The beauty of the Christian life is that this life of sanctity is not reserved to the spiritual elites but is the vocation of every single member of the Church. The Second Vatican Council’s dogmatic constitution on the Church, Lumen gentium emphatically makes this point in the chapter on the universal call to holiness. Lumen gentium states:
It is evident to everyone, that all the faithful of Christ of whatever rank or status, are called to the fullness of the Christian life and to the perfection of charity; by this holiness as such a more human manner of living is promoted in this earthly society. In order that the faithful may reach this perfection, they must use their strength accordingly as they have received it, as a gift from Christ. They must follow in His footsteps and conform themselves to His image seeking the will of the Father in all things. They must devote themselves with all their being to the glory of God and the service of their neighbor. In this way, the holiness of the People of God will grow into an abundant harvest of good, as is admirably shown by the life of so many saints in Church history (LG 40b).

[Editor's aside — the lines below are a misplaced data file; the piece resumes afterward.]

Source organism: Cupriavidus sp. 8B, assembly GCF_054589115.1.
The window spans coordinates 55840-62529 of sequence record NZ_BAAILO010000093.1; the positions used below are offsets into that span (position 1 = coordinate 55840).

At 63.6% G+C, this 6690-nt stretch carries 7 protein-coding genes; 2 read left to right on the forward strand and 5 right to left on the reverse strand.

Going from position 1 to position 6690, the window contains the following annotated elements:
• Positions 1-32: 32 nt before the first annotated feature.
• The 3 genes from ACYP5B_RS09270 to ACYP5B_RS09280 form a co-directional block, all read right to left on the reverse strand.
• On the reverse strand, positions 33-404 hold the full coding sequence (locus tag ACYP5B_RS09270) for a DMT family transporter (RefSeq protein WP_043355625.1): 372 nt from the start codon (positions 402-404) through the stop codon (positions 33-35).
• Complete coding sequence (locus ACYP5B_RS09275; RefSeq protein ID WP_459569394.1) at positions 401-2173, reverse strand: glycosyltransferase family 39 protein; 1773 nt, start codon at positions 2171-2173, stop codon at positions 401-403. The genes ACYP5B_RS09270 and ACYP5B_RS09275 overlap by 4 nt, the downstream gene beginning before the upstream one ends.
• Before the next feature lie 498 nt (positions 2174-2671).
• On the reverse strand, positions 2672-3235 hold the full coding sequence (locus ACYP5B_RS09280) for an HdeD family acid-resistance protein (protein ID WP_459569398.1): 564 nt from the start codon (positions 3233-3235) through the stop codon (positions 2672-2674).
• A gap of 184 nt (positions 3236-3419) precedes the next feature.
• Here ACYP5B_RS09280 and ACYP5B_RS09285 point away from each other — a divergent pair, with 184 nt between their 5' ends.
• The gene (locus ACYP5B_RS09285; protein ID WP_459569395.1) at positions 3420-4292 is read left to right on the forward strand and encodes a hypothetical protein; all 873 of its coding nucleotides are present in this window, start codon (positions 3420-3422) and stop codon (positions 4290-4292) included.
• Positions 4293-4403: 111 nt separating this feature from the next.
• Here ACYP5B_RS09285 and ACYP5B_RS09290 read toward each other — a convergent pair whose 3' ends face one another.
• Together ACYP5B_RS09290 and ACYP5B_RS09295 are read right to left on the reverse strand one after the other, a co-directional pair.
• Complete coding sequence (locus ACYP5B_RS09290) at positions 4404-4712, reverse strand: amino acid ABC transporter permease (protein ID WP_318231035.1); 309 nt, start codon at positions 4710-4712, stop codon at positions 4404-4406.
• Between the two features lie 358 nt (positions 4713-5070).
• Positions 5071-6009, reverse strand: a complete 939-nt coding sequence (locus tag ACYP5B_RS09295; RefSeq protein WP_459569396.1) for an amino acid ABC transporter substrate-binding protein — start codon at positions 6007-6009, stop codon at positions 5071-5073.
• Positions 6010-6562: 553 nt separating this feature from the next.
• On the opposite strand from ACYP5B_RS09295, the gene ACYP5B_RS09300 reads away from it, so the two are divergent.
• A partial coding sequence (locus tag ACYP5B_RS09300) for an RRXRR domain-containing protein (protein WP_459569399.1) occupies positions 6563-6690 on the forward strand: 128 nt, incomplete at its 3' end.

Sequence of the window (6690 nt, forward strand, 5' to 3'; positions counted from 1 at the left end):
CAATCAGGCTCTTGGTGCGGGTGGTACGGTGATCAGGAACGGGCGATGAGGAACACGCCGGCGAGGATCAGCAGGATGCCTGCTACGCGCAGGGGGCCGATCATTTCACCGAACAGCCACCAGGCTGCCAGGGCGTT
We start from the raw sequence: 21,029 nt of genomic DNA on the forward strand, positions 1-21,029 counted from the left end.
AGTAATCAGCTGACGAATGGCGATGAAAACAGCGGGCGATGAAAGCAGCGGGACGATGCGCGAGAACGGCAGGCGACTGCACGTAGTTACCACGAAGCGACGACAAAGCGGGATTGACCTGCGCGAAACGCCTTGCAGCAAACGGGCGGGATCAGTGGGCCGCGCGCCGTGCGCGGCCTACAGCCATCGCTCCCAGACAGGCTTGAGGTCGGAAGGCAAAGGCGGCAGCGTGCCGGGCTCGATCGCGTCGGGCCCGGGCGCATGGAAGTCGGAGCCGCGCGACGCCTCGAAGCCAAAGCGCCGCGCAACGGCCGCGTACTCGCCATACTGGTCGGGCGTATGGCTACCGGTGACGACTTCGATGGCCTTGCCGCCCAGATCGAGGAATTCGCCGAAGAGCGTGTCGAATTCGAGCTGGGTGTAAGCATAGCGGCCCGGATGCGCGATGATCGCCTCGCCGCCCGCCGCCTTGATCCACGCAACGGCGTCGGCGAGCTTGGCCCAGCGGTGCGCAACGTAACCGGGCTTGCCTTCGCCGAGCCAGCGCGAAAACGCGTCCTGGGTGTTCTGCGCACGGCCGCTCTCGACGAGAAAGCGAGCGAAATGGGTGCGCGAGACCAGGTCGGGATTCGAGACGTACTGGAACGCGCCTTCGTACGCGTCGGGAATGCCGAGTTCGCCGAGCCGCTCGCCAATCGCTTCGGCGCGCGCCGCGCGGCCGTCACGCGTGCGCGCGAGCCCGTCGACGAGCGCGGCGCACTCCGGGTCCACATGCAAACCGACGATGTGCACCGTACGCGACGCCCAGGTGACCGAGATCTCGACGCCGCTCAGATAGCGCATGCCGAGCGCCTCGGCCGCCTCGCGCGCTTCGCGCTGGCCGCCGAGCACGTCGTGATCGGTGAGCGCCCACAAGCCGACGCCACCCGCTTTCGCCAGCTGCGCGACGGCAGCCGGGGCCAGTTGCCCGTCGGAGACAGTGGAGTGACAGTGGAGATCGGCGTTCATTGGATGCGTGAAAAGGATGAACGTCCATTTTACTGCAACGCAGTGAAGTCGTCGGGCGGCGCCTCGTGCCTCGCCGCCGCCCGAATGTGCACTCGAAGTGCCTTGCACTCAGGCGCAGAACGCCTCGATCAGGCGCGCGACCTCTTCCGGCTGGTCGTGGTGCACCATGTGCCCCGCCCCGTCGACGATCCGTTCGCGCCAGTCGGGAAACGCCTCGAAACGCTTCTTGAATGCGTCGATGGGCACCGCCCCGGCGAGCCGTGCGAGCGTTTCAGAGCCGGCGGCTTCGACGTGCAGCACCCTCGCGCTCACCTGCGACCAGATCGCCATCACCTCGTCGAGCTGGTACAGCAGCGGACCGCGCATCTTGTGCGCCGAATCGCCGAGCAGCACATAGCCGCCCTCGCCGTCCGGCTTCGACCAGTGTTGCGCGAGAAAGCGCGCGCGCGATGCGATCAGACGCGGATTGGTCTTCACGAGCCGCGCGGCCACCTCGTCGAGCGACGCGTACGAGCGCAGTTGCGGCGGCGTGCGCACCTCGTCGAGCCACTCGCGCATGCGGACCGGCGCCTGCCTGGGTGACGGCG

Holiness, the perfection of love, is the call offered to everyone and must be the work of every person. It is the invitation to be more authentically human, to be more fully alive! It is an invitation to which every individual person must freely respond. The invitation to be a saint, the invitation to love, is the same for Pope Francis as it is for the grandmother in the pew at her parish, and everyone in between. The call of every person, in imitation of Christ, is to live out the twofold commandment of love: “You shall love the Lord, your God, with all your heart, with all your soul, and with all your mind. This is the greatest and the first commandment. The second is like it: You shall love your neighbor as yourself” (Mt 22: 37-39).